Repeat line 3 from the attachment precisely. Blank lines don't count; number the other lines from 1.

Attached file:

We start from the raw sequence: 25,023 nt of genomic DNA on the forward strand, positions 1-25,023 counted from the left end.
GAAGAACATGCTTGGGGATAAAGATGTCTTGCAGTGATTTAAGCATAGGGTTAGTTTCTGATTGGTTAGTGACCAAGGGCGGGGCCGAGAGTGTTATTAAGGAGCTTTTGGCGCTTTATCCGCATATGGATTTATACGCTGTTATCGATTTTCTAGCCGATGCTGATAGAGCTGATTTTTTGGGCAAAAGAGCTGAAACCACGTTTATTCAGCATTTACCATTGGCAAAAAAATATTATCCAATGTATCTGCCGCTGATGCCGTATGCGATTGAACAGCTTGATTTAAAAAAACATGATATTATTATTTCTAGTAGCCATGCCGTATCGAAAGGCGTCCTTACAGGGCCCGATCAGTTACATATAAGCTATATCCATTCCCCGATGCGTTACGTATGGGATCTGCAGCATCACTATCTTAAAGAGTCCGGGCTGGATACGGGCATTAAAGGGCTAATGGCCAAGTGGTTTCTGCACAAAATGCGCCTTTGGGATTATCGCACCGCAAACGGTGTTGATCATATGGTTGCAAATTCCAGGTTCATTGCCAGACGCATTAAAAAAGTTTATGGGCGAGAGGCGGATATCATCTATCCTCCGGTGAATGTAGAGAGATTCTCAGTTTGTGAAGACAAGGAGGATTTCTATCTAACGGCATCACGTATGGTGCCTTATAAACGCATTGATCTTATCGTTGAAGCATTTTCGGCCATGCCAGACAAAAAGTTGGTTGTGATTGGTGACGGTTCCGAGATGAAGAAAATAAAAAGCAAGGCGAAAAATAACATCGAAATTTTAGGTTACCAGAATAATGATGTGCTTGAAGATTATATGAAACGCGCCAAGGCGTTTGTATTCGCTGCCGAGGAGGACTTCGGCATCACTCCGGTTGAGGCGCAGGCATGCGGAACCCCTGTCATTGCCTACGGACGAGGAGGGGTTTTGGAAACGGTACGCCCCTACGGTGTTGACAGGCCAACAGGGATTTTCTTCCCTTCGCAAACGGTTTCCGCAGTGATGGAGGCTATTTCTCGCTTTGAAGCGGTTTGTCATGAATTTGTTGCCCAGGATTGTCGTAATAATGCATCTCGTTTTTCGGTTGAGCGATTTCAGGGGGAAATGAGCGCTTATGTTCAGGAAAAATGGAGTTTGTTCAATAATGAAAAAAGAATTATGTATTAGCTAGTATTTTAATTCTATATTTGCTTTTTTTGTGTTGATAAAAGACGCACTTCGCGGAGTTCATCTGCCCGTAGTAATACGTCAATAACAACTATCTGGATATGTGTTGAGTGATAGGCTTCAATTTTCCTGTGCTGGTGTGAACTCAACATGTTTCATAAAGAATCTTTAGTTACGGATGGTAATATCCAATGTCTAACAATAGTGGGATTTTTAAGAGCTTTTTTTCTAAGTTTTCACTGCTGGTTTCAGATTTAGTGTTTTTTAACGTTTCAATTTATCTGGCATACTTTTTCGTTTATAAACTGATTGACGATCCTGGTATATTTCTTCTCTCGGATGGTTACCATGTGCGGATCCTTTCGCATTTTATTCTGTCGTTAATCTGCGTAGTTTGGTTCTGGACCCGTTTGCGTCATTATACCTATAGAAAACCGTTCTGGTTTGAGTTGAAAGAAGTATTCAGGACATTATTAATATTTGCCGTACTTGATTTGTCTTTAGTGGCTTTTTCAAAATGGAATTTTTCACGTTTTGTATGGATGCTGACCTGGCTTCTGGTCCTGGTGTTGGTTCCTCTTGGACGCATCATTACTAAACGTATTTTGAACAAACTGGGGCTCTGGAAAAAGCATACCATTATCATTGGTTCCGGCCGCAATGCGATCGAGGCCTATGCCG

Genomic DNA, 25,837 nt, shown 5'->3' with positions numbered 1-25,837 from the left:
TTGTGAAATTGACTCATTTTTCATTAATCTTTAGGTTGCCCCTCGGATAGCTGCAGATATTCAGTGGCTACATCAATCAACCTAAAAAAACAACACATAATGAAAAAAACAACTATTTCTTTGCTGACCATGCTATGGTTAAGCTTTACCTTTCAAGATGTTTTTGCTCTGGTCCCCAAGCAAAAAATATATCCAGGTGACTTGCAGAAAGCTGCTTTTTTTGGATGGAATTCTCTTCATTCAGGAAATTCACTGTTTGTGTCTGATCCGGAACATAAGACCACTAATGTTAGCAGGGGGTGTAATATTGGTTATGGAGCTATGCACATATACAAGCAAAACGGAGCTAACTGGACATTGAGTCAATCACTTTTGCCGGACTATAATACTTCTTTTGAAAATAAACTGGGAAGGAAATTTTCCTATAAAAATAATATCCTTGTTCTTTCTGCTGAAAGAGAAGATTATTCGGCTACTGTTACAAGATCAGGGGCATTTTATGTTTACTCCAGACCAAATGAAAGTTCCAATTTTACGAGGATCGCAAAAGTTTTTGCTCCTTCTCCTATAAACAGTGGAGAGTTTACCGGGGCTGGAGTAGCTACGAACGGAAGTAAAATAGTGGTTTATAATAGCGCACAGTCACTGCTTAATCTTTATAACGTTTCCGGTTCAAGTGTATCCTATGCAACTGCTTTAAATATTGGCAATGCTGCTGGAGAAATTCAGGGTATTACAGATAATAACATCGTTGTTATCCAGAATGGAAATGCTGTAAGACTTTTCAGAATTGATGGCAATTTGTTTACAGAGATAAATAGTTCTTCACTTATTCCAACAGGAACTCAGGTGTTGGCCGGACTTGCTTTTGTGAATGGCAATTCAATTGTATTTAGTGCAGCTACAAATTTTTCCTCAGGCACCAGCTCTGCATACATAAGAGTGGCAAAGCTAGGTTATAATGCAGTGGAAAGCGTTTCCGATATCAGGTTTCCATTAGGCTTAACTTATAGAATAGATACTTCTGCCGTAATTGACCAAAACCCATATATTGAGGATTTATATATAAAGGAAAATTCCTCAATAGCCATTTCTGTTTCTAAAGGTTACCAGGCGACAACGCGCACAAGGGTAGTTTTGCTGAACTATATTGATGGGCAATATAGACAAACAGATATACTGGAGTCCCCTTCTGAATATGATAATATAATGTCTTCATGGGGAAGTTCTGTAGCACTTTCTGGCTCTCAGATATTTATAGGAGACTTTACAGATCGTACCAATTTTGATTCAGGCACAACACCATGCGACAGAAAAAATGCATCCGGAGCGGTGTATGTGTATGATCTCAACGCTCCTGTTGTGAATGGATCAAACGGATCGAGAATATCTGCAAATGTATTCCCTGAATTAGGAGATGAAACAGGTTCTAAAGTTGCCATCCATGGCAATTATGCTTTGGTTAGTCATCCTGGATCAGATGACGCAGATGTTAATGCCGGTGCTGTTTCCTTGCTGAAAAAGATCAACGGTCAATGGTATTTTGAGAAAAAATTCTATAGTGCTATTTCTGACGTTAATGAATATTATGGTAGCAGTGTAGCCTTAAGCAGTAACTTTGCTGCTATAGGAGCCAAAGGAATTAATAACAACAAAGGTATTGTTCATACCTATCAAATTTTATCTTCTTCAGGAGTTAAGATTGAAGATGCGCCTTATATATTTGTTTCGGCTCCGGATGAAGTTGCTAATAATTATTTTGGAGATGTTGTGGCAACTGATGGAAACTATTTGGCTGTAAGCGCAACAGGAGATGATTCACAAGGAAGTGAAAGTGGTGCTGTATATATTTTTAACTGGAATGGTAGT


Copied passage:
Genomic DNA, 25,837 nt, shown 5'->3' with positions numbered 1-25,837 from the left: